CEntrance has a different heritage. They are a small company and they make comparatively inexpensive products. I would guess that if they designed and built a product with the design, fit and finish of the Mojo, it would be cost prohibitive for them to bring to market. So, clearly I favor the design and build of the Mojo. That said, the DACportable is a solid little device that fits nicely in the hand. It is all metal, has a power switch with a good feel to it, battery and charging lights that are small and well placed. The anodized surface is not up to to the level of the Chord. It is more prone to small surface scratches, and the printing on the device is not as high end as the Chord. The fit of the top plate that encloses the internal components on the DACportable does not have perfectly precise fit. Rub your fingers on it, and you know there is a lid screwed onto the box. The weakest point in the DACportable design is the volume control. It is recessed in the corner of the box, and that is kind of cool. Gripped in the palm of your hand, you can use a finger to raise and lower the volume. The dial itself though is a little cheap feeling, and the resistance is not very smooth or even.
For the DACportable and the Mojo, with their similar form factors, the Mojo is far superior in design and quality of manufacture. The DACportable though is still a fine piece, especially as the price is quite a bit lower than the Chord.
Moving on to the Oppo, with its very different form factor. The mobile phone shaped device is nice looking, and has nice feeling switches. The volume control is also the power switch. It has a fairly precise feel to it, and is smooth to rotate. The numbers are hard to see though, and it does feel like it can wiggle a tiny bit. I often find myself trying to see which way is up and which way is down on that dial before adjusting the volume because I cannot read the numbers easily. The leather covering is ok. It is not like a supple piece of coach leather, but rather a bit more hard and durable with a stipple. Not bad, and it looks nice. I like the natural aluminum color to the metal body.
On the desk, I need to touch the DACportable and Oppo with more attention to make adjustments to the volume due to the lack of rubber feet and the placement of the volume controls on these 2 amps. The Mojo, as I mentioned, stays in place with its rubber feet, and the volume buttons push downward with a click, and do not move the device at all. On the desk, the Mojo wins. On the go, it depends on how you carry the device, and what kind of player you have. The slim Oppo with the lone cable will appeal to many. I didn't like the DACportable that much for walking around with, carrying in my hand. It felt a little fiddly, and I knocked the volume now and then by mistake. The Mojo was surprisingly ok to carry back to back with my iPhone, but not perfect. All 3 are fine for sitting in an airport, on a plane, or at a desk. To be truly mobile with any of them, I would want a little pouch or bag. I am a photographer so I have a ton of tiny bags designed to carry a spare lens or a small camera. When I am listening on the go, I will be using such a bag. The bonus is you can keep your cables, wallet, keys, and sunglasses in there as well.
I listened to all 3 DAC/amps on a flight across the country for a photo shoot. Now, back home from my travels, all 3 amps burned in for 100+ hours, I began to listen critically. I connected all 3 amps to the USB ports on my mac mini, and used Roon to supply the same music to all 3 simultaneously. I adjusted the volume on all 3 to be as equal as I could from listening via my Audeze Sine headphones.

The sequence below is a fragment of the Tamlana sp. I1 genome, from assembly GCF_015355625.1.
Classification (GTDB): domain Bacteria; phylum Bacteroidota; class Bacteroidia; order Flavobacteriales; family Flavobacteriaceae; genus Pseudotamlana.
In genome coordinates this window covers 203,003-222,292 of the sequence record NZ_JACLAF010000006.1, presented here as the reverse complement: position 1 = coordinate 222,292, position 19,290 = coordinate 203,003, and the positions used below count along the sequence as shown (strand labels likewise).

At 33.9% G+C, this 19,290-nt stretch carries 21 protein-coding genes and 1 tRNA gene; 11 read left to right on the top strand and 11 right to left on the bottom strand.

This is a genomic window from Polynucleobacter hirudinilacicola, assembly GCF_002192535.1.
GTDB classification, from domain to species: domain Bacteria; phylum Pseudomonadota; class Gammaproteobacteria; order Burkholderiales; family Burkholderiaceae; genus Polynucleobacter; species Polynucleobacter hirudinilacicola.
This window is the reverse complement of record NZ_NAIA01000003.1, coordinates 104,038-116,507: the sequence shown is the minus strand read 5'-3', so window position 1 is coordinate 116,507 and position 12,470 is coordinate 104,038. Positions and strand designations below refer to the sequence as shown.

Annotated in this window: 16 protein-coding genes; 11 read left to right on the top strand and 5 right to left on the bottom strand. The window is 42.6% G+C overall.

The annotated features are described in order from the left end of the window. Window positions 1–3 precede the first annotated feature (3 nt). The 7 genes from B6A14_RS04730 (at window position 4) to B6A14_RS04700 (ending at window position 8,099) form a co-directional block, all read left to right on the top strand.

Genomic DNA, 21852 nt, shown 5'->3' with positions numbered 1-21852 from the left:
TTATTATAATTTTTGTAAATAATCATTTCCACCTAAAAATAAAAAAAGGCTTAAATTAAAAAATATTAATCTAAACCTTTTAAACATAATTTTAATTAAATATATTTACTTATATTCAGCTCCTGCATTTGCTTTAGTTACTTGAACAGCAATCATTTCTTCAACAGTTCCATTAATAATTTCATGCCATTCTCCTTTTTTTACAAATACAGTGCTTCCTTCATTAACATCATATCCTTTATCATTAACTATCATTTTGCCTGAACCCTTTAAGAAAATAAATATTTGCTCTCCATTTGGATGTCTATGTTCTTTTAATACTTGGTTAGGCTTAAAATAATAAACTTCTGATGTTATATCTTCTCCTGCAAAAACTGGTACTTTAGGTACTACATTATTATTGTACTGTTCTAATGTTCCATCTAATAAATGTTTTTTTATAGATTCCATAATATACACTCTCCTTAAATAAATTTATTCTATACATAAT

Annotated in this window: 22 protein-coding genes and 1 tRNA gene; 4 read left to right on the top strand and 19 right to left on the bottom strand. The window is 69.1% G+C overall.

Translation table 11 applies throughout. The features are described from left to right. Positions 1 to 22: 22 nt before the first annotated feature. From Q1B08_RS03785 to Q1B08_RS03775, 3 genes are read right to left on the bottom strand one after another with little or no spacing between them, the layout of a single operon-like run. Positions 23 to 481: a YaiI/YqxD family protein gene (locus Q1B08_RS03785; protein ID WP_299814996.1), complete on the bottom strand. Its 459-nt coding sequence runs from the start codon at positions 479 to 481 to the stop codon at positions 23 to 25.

Rhiannon by Fleetwood Mac in high res 24/192 was the first track I listened to. I began by listening to the song in its entirety on each of the 3 amps. I then repeated the track and did some A-B and A-B-C testing.
The DACportable and Mojo sound better than the HA 2SE. But when I switch from the DACportable to the Mojo, there is no doubt which is better. The Mojo seems fuller, posses more bass, and more space between the instruments than the DACportable. The HA 2SE seems a little closed in and bloated in the bass comparatively to the other two.
Note: I am using the amps without any equalization. The HA 2SE has a bass boost and the DACportable has both a bass and treble boost. These are all switched off for this test.
Ok, on to another track: Boom Like That by Mark Knopfler from his Shangri-La album in 24/96.
Starting with the Oppo, it sounds good enough (remember, all three of these are good performers), but when I switch to the Mojo, there is more magic to the vocals, more bass, more space between the instruments. I also seem to notice that the Mojo has more clarity in the details than the Oppo. Now to switch to the DACportable on the same track. The DACportable sounds flatter and a little less interesting. When I switch back to Mojo, that magic in the vocals is back, not to mention the better bass and detail.
It is seeming clear that I favor the Mojo so far. For the next track, I’ll play No Sanctuary Here, by Chris Jones, in standard CD quality 16/44.1. This is a great track with awesome bass, very well recorded, and excellent vocals. I start with the DACportable. I switch to the Oppo. I switch to the Mojo. My observations are the same. The Mojo is the leader, with the Oppo and the DACportable vying for second place.
Ok, last track for this session. Come Away, Death, from 2L records, album with the same name. Super well recorded and in 24/192, this is an operatic track with lean piano and vocal. I listen to the first 19 seconds with a calm, sparse handful of piano notes, followed by a slow lyric of 5 words. I press pause, repeat. I am plugged in to the Oppo at the moment. Now the DACportable. Back to the Oppo. The two sound remarkably similar. Now for the Mojo. The results and my judgement are similar. The piano has a little more depth and air, the vocals more life and magic to them.